A powerful study in red chalk by the Neapolitan master Aniello Falcone made in preparation for the soldier, seen at far left recovering behind a horse in his fresco, Battle of the Israelites and the Amalekites, at Villa Roomer (now Villa Rodinò di Miglione), Barra, near Naples (Fig. 1; see A. Blunt, ‘A Frescoed Ceiling by Aniello Falcone’, The Burlington Magazine, CXI, no. 1793, April 1969, pp. 214-5 and A. Alabiso, ‘Aniello Falcone’s Frescoes in the Villa of Gaspar Roomer at Barra’, The Burlington Magazine, CXXXI, no. 1030, January 1989, pp. 30-6). A crucially important commission - and one of only three surviving frescoes executed by Falcone - the decorative cycle at Barra was commissioned by the Flemish banker Gaspar Roomer and executed likely between 1640 and 1643, as proven by two streams of payments issued to the artist on 9 July and 28 May respectively (for these documents, E. Nappi, ‘Le attività finanziarie e sociali di Gasparo de Roomer’, in Ricerche sul ‘600 napoletano: saggi e documenti, Naples, 2001, p. 83, nos. 229-30 and especially Farina, op. cit., pp. 96-7 for Falcone’s chronology at Barra).
Marking an important addition to the artist’s catalogue of preparatory drawings (Farina, op. cit.), the present work relates in style and technique to a celebrated study done by Falcone for the same endeavor, the Head in Profile to the Left now in the Morgan Library (inv. I, 107, see Blunt, op. cit., p. 215, fig. 39), which possibly depicts the same model. Through a masterly use of red chalk - the artist’s characteristic medium – Falcone conveyed the figure’s dynamic yet classical pose, which closely resembles the ancient prototype of the Ludovisi Dying Gaul (Capitoline Museums, Rome), a work possibly known to the artist from his time in Rome.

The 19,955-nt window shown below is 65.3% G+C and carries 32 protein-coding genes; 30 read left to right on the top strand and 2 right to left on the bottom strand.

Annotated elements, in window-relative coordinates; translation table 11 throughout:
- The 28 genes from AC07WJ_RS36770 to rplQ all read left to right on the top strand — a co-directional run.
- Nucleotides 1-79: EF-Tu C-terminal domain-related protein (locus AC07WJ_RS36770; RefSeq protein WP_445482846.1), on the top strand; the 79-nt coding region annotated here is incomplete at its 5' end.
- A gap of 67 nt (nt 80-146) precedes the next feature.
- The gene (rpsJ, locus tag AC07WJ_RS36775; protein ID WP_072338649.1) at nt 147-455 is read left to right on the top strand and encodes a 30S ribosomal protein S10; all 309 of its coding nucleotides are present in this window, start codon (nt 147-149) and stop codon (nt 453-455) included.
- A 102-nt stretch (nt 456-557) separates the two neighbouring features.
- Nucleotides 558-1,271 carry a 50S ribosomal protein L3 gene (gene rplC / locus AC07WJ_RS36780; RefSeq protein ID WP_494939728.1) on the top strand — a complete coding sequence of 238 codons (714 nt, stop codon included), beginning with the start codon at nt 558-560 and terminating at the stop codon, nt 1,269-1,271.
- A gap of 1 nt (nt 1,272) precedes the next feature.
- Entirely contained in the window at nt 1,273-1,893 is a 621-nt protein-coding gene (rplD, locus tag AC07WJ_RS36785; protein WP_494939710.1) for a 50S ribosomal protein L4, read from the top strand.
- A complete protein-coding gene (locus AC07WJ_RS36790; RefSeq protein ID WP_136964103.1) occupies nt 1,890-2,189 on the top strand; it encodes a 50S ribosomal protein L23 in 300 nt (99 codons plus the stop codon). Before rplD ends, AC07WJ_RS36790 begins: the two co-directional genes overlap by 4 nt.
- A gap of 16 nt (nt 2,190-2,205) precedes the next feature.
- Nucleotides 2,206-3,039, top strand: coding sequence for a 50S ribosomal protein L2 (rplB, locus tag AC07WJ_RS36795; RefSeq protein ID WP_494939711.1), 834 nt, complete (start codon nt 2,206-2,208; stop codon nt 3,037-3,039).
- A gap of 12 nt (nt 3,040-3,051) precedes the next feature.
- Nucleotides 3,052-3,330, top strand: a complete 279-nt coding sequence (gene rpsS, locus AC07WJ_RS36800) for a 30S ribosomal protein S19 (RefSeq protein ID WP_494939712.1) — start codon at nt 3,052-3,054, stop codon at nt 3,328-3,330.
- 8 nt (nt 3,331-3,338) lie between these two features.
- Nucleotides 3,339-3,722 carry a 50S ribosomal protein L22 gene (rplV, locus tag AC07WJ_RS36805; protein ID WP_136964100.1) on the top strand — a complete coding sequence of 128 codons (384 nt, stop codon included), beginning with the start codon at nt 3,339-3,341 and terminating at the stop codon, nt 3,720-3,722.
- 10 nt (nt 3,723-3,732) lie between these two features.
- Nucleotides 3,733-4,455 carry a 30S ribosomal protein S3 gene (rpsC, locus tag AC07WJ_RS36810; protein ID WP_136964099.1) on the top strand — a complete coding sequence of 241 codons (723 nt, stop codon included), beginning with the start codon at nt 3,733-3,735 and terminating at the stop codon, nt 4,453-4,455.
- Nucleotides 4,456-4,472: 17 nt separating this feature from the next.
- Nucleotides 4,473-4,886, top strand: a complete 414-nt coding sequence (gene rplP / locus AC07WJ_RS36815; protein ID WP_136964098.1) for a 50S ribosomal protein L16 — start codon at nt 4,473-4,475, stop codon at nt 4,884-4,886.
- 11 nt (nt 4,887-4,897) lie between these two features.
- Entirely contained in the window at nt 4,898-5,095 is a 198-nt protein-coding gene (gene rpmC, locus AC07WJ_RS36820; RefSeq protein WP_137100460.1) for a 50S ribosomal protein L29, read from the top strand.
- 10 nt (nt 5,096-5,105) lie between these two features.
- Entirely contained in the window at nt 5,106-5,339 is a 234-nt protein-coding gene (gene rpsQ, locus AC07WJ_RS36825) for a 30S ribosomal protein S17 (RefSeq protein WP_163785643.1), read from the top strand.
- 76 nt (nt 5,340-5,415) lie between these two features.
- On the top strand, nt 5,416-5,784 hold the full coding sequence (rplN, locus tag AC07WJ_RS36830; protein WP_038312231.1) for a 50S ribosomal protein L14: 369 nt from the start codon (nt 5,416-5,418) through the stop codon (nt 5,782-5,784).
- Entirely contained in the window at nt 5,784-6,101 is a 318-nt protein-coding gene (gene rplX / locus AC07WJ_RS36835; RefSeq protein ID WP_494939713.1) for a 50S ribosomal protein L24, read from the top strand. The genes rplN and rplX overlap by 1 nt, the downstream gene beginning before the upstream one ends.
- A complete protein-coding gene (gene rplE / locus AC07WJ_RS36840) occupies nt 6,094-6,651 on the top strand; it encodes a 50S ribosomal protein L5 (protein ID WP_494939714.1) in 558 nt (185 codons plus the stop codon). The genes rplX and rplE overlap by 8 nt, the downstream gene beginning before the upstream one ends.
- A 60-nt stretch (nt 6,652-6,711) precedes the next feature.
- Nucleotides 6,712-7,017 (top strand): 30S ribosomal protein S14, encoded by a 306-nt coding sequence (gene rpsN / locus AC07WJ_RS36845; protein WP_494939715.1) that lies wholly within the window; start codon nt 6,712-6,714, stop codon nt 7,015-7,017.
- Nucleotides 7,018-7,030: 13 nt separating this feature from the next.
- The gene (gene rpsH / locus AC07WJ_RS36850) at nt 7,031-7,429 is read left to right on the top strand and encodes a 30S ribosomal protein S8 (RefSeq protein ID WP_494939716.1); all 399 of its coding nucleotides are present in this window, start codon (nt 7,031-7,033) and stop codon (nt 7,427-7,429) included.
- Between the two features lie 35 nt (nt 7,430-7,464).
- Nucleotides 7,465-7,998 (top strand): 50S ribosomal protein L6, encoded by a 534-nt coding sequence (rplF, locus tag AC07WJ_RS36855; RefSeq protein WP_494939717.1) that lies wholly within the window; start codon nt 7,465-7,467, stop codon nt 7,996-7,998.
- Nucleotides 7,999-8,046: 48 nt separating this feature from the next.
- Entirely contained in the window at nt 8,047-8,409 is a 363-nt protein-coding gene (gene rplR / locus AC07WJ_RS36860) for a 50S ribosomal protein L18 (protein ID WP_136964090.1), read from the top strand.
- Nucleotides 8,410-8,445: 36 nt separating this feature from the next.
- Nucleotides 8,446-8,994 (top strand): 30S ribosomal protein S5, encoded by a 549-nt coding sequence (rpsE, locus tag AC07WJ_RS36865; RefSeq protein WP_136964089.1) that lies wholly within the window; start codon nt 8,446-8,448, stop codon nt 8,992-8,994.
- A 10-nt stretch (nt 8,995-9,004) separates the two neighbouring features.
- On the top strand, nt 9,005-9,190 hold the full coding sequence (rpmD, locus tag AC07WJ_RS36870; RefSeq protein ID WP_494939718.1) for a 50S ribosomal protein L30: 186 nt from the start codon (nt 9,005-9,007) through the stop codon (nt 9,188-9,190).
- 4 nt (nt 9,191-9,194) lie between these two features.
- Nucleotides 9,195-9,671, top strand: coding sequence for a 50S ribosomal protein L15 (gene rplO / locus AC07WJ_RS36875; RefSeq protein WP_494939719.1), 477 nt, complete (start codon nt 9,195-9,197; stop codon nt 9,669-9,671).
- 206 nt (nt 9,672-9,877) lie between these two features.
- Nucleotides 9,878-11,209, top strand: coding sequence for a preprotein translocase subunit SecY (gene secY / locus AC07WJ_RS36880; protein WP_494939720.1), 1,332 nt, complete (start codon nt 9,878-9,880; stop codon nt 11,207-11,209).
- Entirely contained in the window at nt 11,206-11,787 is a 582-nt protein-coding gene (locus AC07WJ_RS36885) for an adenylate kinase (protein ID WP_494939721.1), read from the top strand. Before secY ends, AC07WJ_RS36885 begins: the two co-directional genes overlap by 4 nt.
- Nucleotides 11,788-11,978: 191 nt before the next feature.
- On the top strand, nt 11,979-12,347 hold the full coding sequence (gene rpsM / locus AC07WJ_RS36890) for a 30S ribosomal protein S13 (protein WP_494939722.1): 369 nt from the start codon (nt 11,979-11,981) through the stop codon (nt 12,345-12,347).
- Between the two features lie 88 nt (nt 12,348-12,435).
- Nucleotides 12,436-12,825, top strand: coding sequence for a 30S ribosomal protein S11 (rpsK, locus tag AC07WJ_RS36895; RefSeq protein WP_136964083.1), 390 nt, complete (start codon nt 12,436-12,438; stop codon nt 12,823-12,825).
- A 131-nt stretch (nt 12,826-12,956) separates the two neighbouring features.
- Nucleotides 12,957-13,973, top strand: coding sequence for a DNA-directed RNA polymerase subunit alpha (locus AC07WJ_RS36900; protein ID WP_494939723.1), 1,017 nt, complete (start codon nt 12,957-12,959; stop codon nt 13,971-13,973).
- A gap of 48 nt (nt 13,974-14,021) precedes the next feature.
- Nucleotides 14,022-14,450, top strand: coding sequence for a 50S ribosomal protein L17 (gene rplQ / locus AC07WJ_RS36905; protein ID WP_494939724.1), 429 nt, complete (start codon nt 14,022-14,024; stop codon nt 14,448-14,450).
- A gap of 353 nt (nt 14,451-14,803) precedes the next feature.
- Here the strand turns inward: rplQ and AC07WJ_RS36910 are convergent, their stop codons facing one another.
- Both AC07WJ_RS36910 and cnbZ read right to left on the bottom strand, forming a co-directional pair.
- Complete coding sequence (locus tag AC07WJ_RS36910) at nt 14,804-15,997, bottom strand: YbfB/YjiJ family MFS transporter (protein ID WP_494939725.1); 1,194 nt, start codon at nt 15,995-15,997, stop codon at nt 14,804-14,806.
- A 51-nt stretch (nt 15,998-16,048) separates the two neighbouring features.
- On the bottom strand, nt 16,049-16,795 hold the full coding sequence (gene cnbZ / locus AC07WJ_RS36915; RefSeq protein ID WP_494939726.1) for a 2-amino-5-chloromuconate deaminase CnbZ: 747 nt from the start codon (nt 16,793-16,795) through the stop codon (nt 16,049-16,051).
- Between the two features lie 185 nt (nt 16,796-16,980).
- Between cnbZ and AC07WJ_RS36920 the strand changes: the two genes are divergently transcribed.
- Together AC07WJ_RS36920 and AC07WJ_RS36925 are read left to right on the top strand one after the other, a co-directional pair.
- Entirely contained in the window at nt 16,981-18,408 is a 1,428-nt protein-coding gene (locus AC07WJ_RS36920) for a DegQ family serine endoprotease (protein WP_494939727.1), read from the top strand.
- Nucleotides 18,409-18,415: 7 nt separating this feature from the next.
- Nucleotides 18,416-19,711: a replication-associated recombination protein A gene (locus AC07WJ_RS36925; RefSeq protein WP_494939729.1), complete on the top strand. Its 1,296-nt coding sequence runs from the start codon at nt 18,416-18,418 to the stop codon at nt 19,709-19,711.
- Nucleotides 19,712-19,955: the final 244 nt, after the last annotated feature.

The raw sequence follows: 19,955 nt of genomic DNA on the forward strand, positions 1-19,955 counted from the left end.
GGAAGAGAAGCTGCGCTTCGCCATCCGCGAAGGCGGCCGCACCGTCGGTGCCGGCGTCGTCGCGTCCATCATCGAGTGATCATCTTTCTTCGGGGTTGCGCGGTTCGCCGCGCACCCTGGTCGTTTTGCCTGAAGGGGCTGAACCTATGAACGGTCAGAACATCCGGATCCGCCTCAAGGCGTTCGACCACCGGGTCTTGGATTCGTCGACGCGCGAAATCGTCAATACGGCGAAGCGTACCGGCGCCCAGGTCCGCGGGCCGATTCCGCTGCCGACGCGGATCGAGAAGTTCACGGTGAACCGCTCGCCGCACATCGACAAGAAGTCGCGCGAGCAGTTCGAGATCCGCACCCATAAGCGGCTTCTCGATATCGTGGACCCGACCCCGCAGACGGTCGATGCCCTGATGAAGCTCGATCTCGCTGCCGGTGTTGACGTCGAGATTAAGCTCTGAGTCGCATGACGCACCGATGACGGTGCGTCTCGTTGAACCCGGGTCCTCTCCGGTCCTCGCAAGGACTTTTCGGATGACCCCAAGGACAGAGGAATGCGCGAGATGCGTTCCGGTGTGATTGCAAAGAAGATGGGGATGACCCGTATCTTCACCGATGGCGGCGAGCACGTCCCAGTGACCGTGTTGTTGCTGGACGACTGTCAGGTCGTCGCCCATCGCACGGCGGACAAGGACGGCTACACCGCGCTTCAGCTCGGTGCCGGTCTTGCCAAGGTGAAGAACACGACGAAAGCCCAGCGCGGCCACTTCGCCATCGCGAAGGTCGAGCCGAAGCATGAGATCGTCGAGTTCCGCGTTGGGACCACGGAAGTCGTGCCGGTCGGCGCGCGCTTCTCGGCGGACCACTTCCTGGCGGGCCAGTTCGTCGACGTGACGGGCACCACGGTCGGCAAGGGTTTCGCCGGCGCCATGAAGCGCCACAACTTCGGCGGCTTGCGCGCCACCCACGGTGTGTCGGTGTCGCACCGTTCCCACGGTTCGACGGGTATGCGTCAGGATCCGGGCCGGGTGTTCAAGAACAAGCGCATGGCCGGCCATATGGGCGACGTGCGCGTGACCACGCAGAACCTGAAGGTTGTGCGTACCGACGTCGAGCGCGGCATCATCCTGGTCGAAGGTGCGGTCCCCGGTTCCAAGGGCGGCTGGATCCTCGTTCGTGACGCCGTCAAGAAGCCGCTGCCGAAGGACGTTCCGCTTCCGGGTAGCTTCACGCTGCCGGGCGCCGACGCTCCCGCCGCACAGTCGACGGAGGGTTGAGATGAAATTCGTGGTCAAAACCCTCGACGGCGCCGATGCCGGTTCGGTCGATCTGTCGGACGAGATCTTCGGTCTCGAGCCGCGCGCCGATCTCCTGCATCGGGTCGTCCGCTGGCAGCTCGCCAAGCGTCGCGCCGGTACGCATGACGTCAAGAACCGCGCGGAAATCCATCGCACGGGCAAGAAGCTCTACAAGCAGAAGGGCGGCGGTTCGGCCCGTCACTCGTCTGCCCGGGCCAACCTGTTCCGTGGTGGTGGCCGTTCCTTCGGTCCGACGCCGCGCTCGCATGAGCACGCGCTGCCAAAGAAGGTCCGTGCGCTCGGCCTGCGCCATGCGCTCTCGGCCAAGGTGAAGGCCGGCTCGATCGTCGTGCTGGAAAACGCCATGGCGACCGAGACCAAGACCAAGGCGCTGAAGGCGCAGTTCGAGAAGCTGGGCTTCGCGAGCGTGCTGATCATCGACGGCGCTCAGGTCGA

Fig. 1. Aniello Falcone, Battle of the Israelites and the Amalekites, Barra (Naples), Villa Rodinò di Miglione